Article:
A plus 1002 Sub-objective 3.5 – Given a scenario, troubleshoot mobile OS and application security issues

Click here for the A+ Practice Test Bundle for A+ Exams 220-1001 & 220-1002

Welcome to ExamNotes by CertBlaster! This section will address objective 3.5 Given a scenario, troubleshoot common mobile OS and application security issues with appropriate tools. We will look at the common symptoms and the tools you will use to mitigate them.

Click here for the A+ Practice Test Bundle for A+ Exams 220-1001 & 220-1002

Common symptoms

Signal drop/weak signal

Smartphone users are used to having signals drop as they travel. “Can you hear me now?” If you find yourself in an environment where you usually have a good signal and no longer connect reliably or the signal is weaker than usual you may have malware on the device. Whether it is cellular or Wi-Fi signal degradation malware is a primary consideration when diagnosing sub-par wireless communications. Obtain a malware scanner from a trusted source to check for malware.

Power drain

When your smartphone or tablet suddenly loses half of its battery life you probably don’t need a new battery. What you need is a malware scanner. Malware programs run in the background consuming memory, wireless connections, and subsequently the battery. Scan with a malware program from a trusted source. Also, check for firmware updates for the device.

Slow data speeds

Here is another indication of malware. When your connectivity is compromised you will experience slower than usual downloads and web page loads. This is caused by malware consuming your bandwidth to propagate. Obtain a malware scanner from a trusted source to check for malware.

Unintended WiFi connection

Malicious hotspots pose a serious threat to your data security along with the health and performance of your device. Many devices are configured to access any wireless connection based primarily on signal strength by default. Generally, hotspots offered as a customer service provide some sort of user validation for the connection. However malicious Wireless LANs (WLAN) will make unintended access to their rogue access points transparent. You will find yourself on a network constructed by a hacker consisting of you, other victims, and the evildoers. You will notice sub-par performance and blame it on the connection, while the fact is that your device is being plundered and malware is being loaded in the background. The trick to avoiding this is to configure your device Wi-Fi to ask before connecting giving you a chance to look at the SSID or to disable all automatic connections. The name of the setting will differ but the intent is clear. You should also turn your Wi-Fi off when not in use.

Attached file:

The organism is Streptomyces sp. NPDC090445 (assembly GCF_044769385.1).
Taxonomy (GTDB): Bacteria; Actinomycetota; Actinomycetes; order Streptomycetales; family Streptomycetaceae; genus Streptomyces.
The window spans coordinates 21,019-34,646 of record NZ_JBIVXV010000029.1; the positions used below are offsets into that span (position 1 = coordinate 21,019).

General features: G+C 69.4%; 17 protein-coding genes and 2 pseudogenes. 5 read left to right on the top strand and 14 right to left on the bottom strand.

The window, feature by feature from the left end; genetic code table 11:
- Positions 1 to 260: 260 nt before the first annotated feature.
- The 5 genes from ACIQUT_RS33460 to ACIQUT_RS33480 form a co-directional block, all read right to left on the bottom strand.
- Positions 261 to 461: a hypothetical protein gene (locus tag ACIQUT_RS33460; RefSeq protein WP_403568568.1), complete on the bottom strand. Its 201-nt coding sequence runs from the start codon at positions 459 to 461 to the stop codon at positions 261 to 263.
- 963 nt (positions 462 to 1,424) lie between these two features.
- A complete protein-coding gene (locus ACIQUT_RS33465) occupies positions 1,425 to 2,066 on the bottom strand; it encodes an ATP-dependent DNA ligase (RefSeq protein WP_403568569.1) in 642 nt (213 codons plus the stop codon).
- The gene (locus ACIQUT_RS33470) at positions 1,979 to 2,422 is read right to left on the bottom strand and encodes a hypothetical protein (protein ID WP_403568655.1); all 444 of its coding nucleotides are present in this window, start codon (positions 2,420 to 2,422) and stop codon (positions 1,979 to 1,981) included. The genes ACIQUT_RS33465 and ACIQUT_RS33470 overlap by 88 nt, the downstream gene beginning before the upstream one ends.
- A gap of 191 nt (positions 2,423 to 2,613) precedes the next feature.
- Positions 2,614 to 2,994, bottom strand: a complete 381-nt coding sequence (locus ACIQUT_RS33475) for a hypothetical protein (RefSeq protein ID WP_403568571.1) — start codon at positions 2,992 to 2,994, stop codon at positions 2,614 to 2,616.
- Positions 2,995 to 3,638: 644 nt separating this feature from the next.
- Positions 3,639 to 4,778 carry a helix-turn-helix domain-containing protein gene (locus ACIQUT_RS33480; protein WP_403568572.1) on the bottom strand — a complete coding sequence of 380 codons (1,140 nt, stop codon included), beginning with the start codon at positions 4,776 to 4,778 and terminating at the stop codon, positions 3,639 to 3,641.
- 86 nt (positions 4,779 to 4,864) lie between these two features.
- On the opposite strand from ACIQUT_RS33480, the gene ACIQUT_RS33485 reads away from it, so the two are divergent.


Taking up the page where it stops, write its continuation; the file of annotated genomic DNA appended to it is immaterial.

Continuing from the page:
Click here for the A+ Practice Test Bundle for A+ Exams 220-1001 & 220-1002

Unintended Bluetooth pairing

Even though Bluetooth is described as a low-power short-range connection type you are vulnerable to those in your range. This could easily be a fellow commuter, diner, or coffee drinker. If your Bluetooth is always on a hacker can easily connect to your device while it’s in your pocket. Be sure to disable Bluetooth when it is not being used. In addition to the security, your battery life will be improved.


Leaked personal files/data

The term data leakage refers to the unauthorized transmission of data from a trusted entity (internal) to an untrusted entity. Data leakage can be in the form of electronic channels like email, HTTP, or P2P, and others. Physical media like USB drives and other storage media can transport leaked data out of the trusted space and also provide an open door for inbound malware piggybacking on the devices. A great example of this technique is a program called slurp. This program can reside on a portable media player or other electronic devices like a smartphone or tablet, and when connected to a PC it can copy all documents spreadsheets, and presentations. Leaks can be malicious or inadvertent in nature. When overall leakage was examined it turned out that only about 1% were malicious internal leaks. The others were inadvertent leaks and attributed to poor business data handling or simple employee oversight. Internal leaks can be attributed to malware, email, webmail, and file sharing. External leaks would include intruders or hackers who tailor exploits to suit their needs using malware.

Data transmission over the limit